Light Air Support (LAS)
The Light Air Support Program is a further outgrowth of initiatives designed to develop low-cost alternatives to existing options for close air support and similar missions in low-threat environments. The US Air Force had identified countries in which the United States had a strategic interest that were often in need of a platform that could provide conventional attack and limited reconnaissance capabilities, but were restricted economically from purchasing and maintaining conventional weapons systems in the US Air Force inventory.
Stores of aircraft suitable for the foreign air forces in question had largely been depleted by 2000, leaving only expensive, complex combat aircraft available for export, such as the F-15, F-16, and F-18. A standardization effort established by General Dynamics for the F-16, by far the most commonly exported aircraft of the available types, meant that any move to sell surplus F-16As to foreign militaries would require $30 to $50 million in upgrade work apiece. This put them out of reach for the target countries. While initial requirements for the nascent Iraqi Air Force had disappeared, there was a similar need for such an aircraft in Afghanistan and the program continued.
Between October and November 2009, the USAF's Aeronautical Systems Center (ASC) conducted a market research assessment of fixed-wing platforms available immediately for use by the Afghanistan National Army Air Corps (ANAAC) for conducting advanced flight training and light attack operations. This was not to be confused with USAF Light Attack Armed Reconnaissance (LAAR) activities. This Sources Sought Synopsis focused solely on the need to explore cost-effective acquisition options to provide a productionized, weaponized, certified, and existing single-engine, turbo-prop, tandem-seat, pressurized, retractable tricycle gear Advanced Flight Trainer / Light Attack Aircraft (AFT/LAA) capability for ANAAC. Contractors responding to this market research were placed on notice that participation in the survey might not ensure participation in future solicitations or contract awards. The US government did not guarantee that any award would result from this Sources Sought Synopsis. The US government would not reimburse participants for any expenses associated with their participation in the survey.
The USAF was interested in purchasing a minimum of 6 aircraft with options to buy an additional 14. The aircraft were required to be properly certified to meet acquisition requirements and allow for US Mentor operation. The aircraft were required to have at least a total of 5 NATO/US compatible hard points, capable, but not limited to the following loadouts: laser guided and conventional munitions up to 500 pounds (minimum of Mk 81/82 class); rocket pod munitions; external fuel tanks; an aiming sensor that included a laser designator; or .50 caliber/12.7mm machine guns. The aircraft were also required to have a number of other pieces of equipment, such as ejector seats and GPS capability. Though performance was specified, the aircraft's dimensions were unspecified.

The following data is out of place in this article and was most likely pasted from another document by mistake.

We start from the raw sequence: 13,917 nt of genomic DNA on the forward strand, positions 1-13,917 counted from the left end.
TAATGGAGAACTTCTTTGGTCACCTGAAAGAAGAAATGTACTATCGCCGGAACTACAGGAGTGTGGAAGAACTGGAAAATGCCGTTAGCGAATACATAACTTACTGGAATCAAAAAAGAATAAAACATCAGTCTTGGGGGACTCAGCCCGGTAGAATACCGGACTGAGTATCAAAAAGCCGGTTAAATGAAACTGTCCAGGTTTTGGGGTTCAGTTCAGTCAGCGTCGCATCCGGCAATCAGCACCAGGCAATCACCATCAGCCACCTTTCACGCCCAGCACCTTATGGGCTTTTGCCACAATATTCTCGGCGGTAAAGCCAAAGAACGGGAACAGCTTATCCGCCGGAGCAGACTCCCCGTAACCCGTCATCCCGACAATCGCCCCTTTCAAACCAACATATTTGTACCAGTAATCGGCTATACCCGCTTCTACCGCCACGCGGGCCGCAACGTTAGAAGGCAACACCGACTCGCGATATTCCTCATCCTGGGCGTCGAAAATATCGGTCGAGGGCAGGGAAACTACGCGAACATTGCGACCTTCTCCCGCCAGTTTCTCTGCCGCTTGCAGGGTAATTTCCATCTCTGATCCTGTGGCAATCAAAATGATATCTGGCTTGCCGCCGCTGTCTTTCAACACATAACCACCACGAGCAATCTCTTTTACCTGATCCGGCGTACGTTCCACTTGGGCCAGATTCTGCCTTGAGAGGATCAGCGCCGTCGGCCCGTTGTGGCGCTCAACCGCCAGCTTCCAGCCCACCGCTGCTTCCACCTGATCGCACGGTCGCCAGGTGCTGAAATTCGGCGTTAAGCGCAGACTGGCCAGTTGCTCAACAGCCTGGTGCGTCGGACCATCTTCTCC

In April 2010, the US Air Force announced its intention to acquire a Light Air Support (LAS) aircraft for use by the Afghanistan National Army Air Corps (ANAAC) and other future customers. The fixed-wing platform would be used for conducting advanced flight training, aerial reconnaissance, and light attack operations. The announcement was a presolicitation, not an invitation for bid or a request for proposal. The LAS program would build off of the USAF's ASC's previously conducted market research assessment of production-ready, weapons-certified, fixed-wing platforms available for a cost-effective acquisition program. On 12 August 2010, the LAS program office released the first draft request for proposals, FA8637-10-R-6000.
The request for proposals was an opportunity for potential offerors to provide comments and ask questions of the program office before the release of the final request. The purpose of the contract was the acquisition of non-developmental Light Air Support Aircraft (LAS) for existing and future building partnership capacity nations. The procurement included necessary aircraft interim contractor support; ground training devices and corresponding contractor logistics support; and air advisor training for US pilots allowing them the capability to train other building partnership capacity nations.